REVIEW: Disney Doc Chimpanzee Is Shamelessly Adorable Simian Sensationalism

Movieline Score: 7
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Chimpanzees are the putative subject of Chimpanzee, another in a line of Disney documentaries with big, blunt titles (Oceans, Earth, Nature) and very specific stories to tell. This time out, narrator Tim Allen tells us, our tale promises “drama, sadness, and joy in a world you and I may never set eyes on.” That world is the Ivory Coast rainforest, and we’re pretty much looking at it just then, but it becomes clear early on in the beauteous but outrageously martial Chimpanzee that things might not be what they seem.

Because although our eyes tell us that the Ivory Coast is filled with wondrous life forms (my favorite might be the time-lapse sequence of a day-glo fungus), this world feels a lot like our own, where babies are nurtured by their moms, everyone has a name, and every happily functioning community has a mortal enemy one copse over. The center of Chimpanzee is Oscar, a just-born chimp with much to learn and about ten years to learn it. Oscar’s coo-factor was helpfully confirmed by the woman beside me, who turned to her young daughter and let out a helpless “awww” every time Oscar did something adorable, which is often, or every time Tim Allen said something shameless (“He may not be the most popular boy with everyone,” goes one such line, “but his mother’s love is something he can count on”), which is slightly less often. An early monkey business montage set to pop music sets a tone calibrated to charm children and their moms, but then Chimpanzee takes its subjects to war, and things get kind of weird.

Freddy is the alpha male in Oscar’s group of a few dozen chimps, and we are told there is another gang not far away led by an aging don named Scar. Well, “gang” is one of the words used to describe them. The others are: mob, forces, rivals, ranks, enemy, team, and troops. Scar and his whatever you want to call them really got the short end of this combat narrative: According to the uncredited script, those other apes are greedy heathens who have hoovered up all the food in their territory and are mounting an “invasion” in order to continue feeding their insatiable lust for… nuts. Poor sweet Oscar and his doting mother are in danger, although the monkey they help tear to shreds in a coordinated attack might tell you that the group’s survival skills are pretty sharp.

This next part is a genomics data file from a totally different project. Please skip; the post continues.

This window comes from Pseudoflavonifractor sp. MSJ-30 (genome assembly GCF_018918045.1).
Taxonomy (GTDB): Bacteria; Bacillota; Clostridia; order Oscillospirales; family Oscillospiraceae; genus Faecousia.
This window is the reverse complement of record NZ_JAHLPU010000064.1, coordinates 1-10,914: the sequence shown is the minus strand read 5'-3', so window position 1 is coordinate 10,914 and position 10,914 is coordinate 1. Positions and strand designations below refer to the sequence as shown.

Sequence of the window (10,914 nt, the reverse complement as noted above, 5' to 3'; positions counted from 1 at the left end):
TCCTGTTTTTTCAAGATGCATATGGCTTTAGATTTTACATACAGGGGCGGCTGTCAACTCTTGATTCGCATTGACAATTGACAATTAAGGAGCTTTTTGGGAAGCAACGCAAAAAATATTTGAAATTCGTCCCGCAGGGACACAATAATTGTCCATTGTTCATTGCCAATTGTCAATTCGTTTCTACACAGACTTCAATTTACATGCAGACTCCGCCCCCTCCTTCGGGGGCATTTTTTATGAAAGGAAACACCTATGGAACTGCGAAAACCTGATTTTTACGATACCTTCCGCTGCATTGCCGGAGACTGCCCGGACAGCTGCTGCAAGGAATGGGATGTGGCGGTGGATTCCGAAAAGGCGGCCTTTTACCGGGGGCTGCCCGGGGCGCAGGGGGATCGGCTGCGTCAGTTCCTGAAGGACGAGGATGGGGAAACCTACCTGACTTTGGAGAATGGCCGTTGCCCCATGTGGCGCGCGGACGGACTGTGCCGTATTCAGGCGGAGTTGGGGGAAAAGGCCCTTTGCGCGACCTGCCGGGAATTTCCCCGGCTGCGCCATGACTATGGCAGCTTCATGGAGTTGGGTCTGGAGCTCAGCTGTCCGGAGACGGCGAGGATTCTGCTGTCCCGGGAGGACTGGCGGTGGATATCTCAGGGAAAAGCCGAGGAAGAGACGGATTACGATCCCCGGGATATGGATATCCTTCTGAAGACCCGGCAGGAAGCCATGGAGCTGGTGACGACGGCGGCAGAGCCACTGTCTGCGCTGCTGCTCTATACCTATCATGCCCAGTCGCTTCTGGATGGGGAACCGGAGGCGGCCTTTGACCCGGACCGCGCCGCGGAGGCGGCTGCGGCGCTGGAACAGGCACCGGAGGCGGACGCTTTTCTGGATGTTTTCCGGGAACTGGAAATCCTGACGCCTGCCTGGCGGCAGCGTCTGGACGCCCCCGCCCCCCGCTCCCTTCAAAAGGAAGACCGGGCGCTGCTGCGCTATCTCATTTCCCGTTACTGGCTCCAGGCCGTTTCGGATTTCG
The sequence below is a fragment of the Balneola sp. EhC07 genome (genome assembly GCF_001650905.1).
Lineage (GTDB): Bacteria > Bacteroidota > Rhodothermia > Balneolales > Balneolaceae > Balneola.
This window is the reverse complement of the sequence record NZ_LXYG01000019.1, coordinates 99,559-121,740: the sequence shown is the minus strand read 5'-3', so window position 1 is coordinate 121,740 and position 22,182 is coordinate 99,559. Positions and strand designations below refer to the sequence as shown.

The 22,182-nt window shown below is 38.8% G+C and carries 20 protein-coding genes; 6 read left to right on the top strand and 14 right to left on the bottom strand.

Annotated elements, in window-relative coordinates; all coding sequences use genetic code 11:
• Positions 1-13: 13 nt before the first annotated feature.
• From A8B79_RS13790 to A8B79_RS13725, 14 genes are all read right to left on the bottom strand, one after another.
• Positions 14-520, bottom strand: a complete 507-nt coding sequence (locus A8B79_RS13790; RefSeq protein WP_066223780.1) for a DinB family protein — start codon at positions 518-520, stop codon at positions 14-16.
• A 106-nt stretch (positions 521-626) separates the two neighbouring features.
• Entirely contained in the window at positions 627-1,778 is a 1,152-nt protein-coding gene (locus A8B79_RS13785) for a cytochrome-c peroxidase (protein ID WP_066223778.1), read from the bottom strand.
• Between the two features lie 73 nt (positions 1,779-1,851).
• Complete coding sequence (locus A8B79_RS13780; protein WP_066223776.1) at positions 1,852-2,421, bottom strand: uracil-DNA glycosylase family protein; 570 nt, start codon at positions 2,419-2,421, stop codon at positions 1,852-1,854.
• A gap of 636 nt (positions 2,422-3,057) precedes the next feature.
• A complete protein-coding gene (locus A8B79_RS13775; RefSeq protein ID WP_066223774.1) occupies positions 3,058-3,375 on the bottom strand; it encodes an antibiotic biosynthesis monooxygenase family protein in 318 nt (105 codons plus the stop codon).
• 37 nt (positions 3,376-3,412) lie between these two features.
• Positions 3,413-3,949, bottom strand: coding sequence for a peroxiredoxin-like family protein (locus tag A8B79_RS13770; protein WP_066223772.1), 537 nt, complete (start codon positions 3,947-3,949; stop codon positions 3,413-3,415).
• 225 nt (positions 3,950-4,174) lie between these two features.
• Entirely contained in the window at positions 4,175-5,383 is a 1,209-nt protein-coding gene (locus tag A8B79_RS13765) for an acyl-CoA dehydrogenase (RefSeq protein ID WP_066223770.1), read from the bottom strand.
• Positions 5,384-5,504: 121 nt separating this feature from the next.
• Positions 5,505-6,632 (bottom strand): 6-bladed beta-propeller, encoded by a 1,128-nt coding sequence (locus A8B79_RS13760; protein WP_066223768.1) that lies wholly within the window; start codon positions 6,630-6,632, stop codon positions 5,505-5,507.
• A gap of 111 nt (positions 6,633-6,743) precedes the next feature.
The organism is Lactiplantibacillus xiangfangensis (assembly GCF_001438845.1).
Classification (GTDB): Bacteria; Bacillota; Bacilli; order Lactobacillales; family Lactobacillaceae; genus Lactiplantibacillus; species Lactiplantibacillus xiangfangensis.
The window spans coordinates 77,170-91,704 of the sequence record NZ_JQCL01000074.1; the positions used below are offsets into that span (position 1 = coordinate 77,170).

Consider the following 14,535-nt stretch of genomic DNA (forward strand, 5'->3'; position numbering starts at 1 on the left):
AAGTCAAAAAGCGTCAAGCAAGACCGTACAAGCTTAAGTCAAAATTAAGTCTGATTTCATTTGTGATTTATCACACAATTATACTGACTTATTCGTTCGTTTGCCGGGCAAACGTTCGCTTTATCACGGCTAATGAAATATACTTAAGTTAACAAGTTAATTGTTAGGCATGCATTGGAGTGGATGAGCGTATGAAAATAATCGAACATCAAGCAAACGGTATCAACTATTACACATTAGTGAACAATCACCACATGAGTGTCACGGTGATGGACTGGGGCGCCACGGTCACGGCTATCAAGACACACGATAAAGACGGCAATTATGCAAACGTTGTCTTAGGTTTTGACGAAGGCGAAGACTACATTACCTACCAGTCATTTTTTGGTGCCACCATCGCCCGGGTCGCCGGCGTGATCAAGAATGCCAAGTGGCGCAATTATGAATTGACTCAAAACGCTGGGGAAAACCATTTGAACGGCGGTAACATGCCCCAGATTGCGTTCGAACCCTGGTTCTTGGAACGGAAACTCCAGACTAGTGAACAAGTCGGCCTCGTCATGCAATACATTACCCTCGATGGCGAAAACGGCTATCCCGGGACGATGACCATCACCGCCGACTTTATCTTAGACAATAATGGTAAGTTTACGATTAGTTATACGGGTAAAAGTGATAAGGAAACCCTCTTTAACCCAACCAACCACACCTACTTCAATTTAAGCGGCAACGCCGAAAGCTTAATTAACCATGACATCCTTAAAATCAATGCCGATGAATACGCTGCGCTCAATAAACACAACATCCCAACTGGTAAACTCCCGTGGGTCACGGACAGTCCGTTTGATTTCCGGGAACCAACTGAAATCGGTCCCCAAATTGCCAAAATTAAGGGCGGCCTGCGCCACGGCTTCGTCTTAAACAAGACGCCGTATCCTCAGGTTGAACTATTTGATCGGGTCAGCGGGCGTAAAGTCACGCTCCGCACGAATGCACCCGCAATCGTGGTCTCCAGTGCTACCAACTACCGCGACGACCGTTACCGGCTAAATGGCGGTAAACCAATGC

Inter-chimp and territorial fighting are facts of nature, but the extreme anthropomorphism of Chimpanzee makes what is natural feel bizarre. Excitedly setting up good guys and bad guys seems more about reinforcing our world than exploring theirs. Calling their work nature filmmaking rather than documentary, directors Alastair Fothergill and Mark Linfield had a story and specific shots in mind when they set out on what turned out to be a four-year shoot. Their access to the chimps has the hidden world feeling of the best nature films, but rather than observational the human presence feels invasive.

For a nature film Chimpanzee cuts too many corners in the name of entertainment. Although Jane Goodall, a consultant on the film, has claimed that Oscar’s mother was killed by a leopard, in the film her disappearance is clearly connected to an attack by Scar and his goons. But our team starts looking pretty shabby as well: In the wake of her death the rest of the chimps turn their back on little orphaned Oscar, leaving him to starve and shunning him when he comes near. Then the extraordinary plot twist advertised at the beginning of the film takes shape, and there is a brief respite from all the military metaphor as Oscar and his new and unlikely adoptive parent bond.

Many of the images speak for themselves, to the extent that with a little more creative editing and narrative restraint Chimpanzee could work as a silent film. Oscar learns how to crack nuts and chew fruit, and long shots of a handful of apes moving stealthily across the forest floor have a chilling, forbidding beauty. The few times when Allen does keep quiet, ironically, are the only times you really want him to chime in – say to explain the soufflé-topped mushrooms that crumple in a puff of amber dust when so much as a droplet of water hits them. There are only a few glimpses of life beyond the chimp family, but each one is mesmerizing and elusive, perhaps as they should be.

Soon enough we’re back to the battle royale, when “Scar attacks,” “final pushes” are begun, “Freddy’s team can’t escape,” and “there can only be one victor.” I hope it doesn’t spoil anything to say that “teamwork beats brute force,” although the distinction between the two looked pretty thin to me. Anyway, the chimps fade from soldiers back into cartoon figures who seem to dance to our music, casting an impenetrable eye at the camera as we clap for more.

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